The fleet of twelve ferries operates four routes across the harbour, carrying over 70,000 passengers a day, or 26 million a year. Even though there are now other ways to cross the harbour (by MTR and road tunnels), the Star Ferry continues to provide an efficient, popular and inexpensive mode of crossing the harbour. The company's main route runs between Central and Tsim Sha Tsui, which is what most people mean by "the Star Ferry" in common parlance.
This route continues to be popular with tourists, and has become one of the icons of Hong Kong heritage. The ferry itself, and the layout of the Kowloon pier are completely recognizable in the 1961 film The World of Suzie Wong. From the ferry, one can take in the famous view of the harbour and the Hong Kong skyline.
Before the steam ferry was created, people would cross the harbour in sampans. In 1870, a man named Grant Smith had brought a twin-screw wooden-hulled boat from England and started running it across the harbour, at irregular intervals.
In July 1873, an attempt was made to run steam ferries between Hong Kong and Kowloon. This was stopped at the time at the request of the British consul in Canton.
The company was originally founded by Parsee merchant Dorabjee Nowrojee as the "Kowloon Ferry Company" in 1888. Nowrojee bought Smith's boat, and later acquired the steam vessels Morning Star and Evening Star from a Mr. Buxoo. It is thought that a regular service to the public was established in the mid-to-late 1870s, after the cession of Kowloon to the British in 1860. The popularity of this means of transport enabled him to increase his fleet to four vessels within 10 years: the Morning Star, Evening Star, Rising Star and Guiding Star. Each boat had a capacity of 100 passengers, and the boats averaged 147 crossings each day. He incorporated the business into the "Star Ferry Co Ltd" in 1898, prior to his retirement to India. The company name was inspired by his love of Alfred Lord Tennyson's poem "Crossing the Bar", of which the first line reads "Sunset and evening star, and one clear call for me!".
Nowrojee sold the company to Hong Kong and Kowloon Wharf on his retirement.
A pier constructed on the western end of Salisbury Road opened in 1906, but was destroyed by a typhoon in September 1906. In the early 1950s, construction of the present twin-piered terminal commenced on both sides of Victoria Harbour, designed to handle 55 million passenger trips a year. The structure was completed in 1957, concurrent with the Edinburgh Place Ferry Pier was built on the island side.
At the turn of the century, Hong Kong currency and Canton currency were both accepted as tender in Hong Kong. In the autumn of 1912, following a devaluation, the Star Ferry caused a controversy by insisting, together with the tramways, that payment had to be made in Hong Kong currency only. Canton coinage would no longer be accepted.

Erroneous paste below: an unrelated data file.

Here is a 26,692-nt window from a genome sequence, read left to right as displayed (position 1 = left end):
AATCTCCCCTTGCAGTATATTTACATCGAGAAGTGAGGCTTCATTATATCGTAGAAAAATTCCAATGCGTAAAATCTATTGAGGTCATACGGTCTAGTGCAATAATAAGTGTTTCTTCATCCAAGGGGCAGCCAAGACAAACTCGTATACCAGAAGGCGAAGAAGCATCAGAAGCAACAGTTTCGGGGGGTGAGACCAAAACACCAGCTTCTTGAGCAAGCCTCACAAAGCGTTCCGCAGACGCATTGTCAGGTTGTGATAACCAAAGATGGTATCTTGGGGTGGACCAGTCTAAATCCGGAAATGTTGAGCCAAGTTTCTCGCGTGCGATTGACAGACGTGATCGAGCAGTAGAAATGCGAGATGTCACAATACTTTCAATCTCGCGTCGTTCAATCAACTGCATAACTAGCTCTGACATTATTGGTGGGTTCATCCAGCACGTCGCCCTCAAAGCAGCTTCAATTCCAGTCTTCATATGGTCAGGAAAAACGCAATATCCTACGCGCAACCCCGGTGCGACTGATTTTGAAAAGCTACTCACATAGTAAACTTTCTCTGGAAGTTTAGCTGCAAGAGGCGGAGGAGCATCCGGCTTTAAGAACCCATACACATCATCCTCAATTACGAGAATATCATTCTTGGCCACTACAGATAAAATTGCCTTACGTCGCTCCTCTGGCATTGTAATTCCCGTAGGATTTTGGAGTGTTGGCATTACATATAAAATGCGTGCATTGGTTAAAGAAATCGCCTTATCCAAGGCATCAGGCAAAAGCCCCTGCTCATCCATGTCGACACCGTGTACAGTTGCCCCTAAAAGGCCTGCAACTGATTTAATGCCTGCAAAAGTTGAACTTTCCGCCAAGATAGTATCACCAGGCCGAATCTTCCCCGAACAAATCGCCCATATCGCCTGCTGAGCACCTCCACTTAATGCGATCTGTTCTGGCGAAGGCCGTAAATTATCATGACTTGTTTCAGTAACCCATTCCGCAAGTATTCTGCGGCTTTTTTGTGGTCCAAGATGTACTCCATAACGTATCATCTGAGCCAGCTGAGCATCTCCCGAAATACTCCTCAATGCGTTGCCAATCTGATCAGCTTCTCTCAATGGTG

In 1924 the Yaumati Ferry would operate the route to Kowloon in duopoly. In 1933 the Star Ferry made history by building the Electric Star, the first diesel electric passenger ferry of its kind.
By 1941, the company had six vessels. During the Japanese Occupation of Hong Kong, the competing Yaumati Ferry was allowed to continue, while the Japanese commandeered the Star Ferry for their own purposes. The Golden Star and the Meridian Star were used to transport prisoners of war from Sham Shui Po to Kai Tak. In 1943, the Golden Star was bombed and sunk in the Canton River by the Americans, and the Electric Star was sunk in the harbour. After the war, the ferries were dredged up and returned to service.
Until the opening of the Cross Harbour Tunnel in 1972, the Star Ferry remained the main means of public transportation between Hong Kong Island and the Kowloon side.
The Star Ferry operates on a franchise from the Government. It was last renewed in March 1998, the year of its centenary.
Several brief scenes are set aboard the ferry in the TV miniseries Noble House.
On 11 November 2006, the end of an era was marked when the third generation pier in Central, the Edinburgh Place Ferry Pier, ended its mission, along with the big clock tower. The pier was demolished to make way for reclamation, amidst sentimental objections and some violent protests.
The Star Ferry operates the following cross-harbour routes:
Passengers may use Octopus, or tokens to pay for the ride. Tokens are available in the vending machines at the piers. Coins are also accepted but no change will be provided.
Bicycles (up to 6) are accepted on the lower deck of most routes, for $10.60 (may rise to $13 soon), but not 5-6pm. The Tsim Sha Tsui - Central route does not accept cycles, but the Tsim Sha Tsui - Wanchai route accepts cycles at no extra charge.
Over the years, the fleet has included:
|Morning Star (曉星號)||1888||The first "Star" Ferry|
|Celestial Star (天星號)||1956||Hong Kong & Whampoa Shipyard||576||currently the oldest vessel in service|
|Meridian Star (午星號)||1958||Hong Kong & Whampoa Shipyard||576|
|Solar Star (日星號)||1958||Hong Kong & Whampoa Shipyard||576|
|Northern Star (北星號)||1959||Hong Kong & Whampoa Shipyard||576|
|Night Star (夜星號)||1963||Hong Kong & Whampoa Shipyard||576||named for original Kowloon Ferry Company's Night Star|
|Day Star (晨星號)||1964||Hong Kong & Whampoa Shipyard||576|
|Shining Star (輝星號)||1964||Hong Kong & Whampoa Shipyard||576||now used for the Star Ferry Harbour Tour (top sections were opened up)|
|Twinkling Star (熒星號)||1964||Hong Kong & Whampoa Shipyard||576|
|Morning Star (曉星號)||1965||Hong Kong & Whampoa Shipyard||576||named for original Kowloon Ferry Company's Morning Star|
|Silver Star (銀星號)||1965||Hong Kong & Whampoa Shipyard||576|
|Golden Star (金星號)||1989||Wang Tak Engineering & Shipbuilding Ltd||762|
|World Star (世星號)||1989||Wang Tak Engineering & Shipbuilding Ltd||762|
|Glowing Star (耀星號)||Hong Kong Shipyard||288||ex-British Army vessel rented by Star Ferry between 2001 and 2005|